The Downfall of a High Functioning Alcoholic
Alone in a cemetery stands Alli, crying and in shock. Now Alli was not really alone. Her friends and family were all there to support her, but she felt alone. Honestly, no one could have been there and she would not have even noticed. Alli had a bright future. She just started her second year of out of state college. Everything was going great. Until she was called home shortly after leaving for college to return home for something terrible.
She knew exactly what was happening, but no one else did. She was returning home to say goodbye to her mom one last time. You see, Alli’s mother, Mary, was a high functioning alcoholic and no one knew about this except Alli. Alli visited her mother in the hospital for a week before Mary passed away. Mary died of cirrhosis of the liver, at the age of 42.
This news came as a shock to everyone, except Alli. Now, Alli was still shocked, but had known it would eventually happen. Alli was the only one that knew Mary’s deep, dark secret, which was that Mary was an extreme alcoholic. Mary was considered to be a high functioning alcoholic. This means Mary was able to function properly in society, without anyone knowing how bad her drinking habit was. She went to work, managed her money properly, and functioned like any normal person would. When Mary got home from work or any event, she would head straight for the hard liquor. She would drink for hours by herself. Mary was divorced, so it was just her and Alli in the house. That is why Alli was the only one who knew how bad it was.
As what most family members do, Alli would cover up for her mother and make excuses for her. Alli was ashamed and embarrassed by what her mother was turning into. Eventually, things were getting way out of hand. When someone consumes that much hard liquor, it not only affects the body, it affects the mind. Alli, at one point, claimed Mary pulled a knife on her. Can you imagine your own mother doing this to you and not having anyone to turn to? When Alli was leaving for college, Mary would not let her take any of her clothes or her car that her father bought her. Her father put the car under Mary’s name to save on insurance. Mary claimed that if Alli tried to take that car to college, she would call the police and report it as stolen. Alli just left. She figured it was easier to buy new clothes and take public transportation, than fight with her mother. Mary claimed that she threw out all of Alli’s clothes. Was this because Mary did not want Alli to leave her? We could not make sense of her logic towards the end of Mary’s life, which was very sad.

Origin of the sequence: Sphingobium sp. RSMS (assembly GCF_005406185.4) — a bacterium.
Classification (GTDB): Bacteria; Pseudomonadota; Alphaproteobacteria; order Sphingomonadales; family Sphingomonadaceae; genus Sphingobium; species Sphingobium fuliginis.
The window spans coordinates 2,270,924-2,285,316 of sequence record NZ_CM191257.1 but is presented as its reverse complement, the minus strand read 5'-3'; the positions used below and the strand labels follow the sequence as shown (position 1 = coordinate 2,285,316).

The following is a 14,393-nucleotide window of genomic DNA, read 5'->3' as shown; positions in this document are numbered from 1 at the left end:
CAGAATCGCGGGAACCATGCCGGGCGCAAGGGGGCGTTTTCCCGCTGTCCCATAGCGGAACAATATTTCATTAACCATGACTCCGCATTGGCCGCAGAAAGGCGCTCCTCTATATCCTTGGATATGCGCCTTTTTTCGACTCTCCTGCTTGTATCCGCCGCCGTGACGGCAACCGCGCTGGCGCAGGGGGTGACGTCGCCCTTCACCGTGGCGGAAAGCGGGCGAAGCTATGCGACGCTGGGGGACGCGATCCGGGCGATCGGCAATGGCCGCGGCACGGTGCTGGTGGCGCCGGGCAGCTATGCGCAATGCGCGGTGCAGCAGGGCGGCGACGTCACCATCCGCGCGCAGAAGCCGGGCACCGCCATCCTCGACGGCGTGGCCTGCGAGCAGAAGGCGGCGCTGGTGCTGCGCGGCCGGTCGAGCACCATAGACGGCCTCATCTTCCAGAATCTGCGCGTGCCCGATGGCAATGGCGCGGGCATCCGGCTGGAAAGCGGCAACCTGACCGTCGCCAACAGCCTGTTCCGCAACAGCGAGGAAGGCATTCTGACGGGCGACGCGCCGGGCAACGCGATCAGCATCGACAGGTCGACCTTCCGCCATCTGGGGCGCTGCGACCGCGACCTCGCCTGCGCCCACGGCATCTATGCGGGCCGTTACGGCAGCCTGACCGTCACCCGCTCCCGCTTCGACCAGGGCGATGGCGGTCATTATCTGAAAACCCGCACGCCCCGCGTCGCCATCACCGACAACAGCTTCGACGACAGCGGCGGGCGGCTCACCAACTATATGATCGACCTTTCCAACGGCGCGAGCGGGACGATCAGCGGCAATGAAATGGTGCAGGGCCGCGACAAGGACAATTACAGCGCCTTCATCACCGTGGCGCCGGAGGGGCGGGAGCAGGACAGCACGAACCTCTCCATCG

At one point, before Alli left for college, she reached out for help. She could no longer take it and confided in a family friend. Alli told her all about Mary. This friend immediately came to help. They looked up treatment centers and other ways to help, but Mary refused. Mary actually got very violent and upset with Alli for reaching out to someone. Alli kept telling her mother, “We want to help you. We want you to be happy.” Mary lashed out at her, saying, “There is no “we”, so just stop this crap right now!” This little homemade intervention made Mary uncomfortable and used the oldest trick in the book to make the intervention stop. She used her unhealthy coping skills to stop the intervention. She lashed out and made everyone scared to bring up the subject again and they stop. Mary won, or so she thought.
Mary actually lost. She lost her life. In a heartbreaking Facebook message, Alli wrote, “My mother will never be there to see me graduate, see me get married, see her grandchildren, or be a part of anything else in my life.”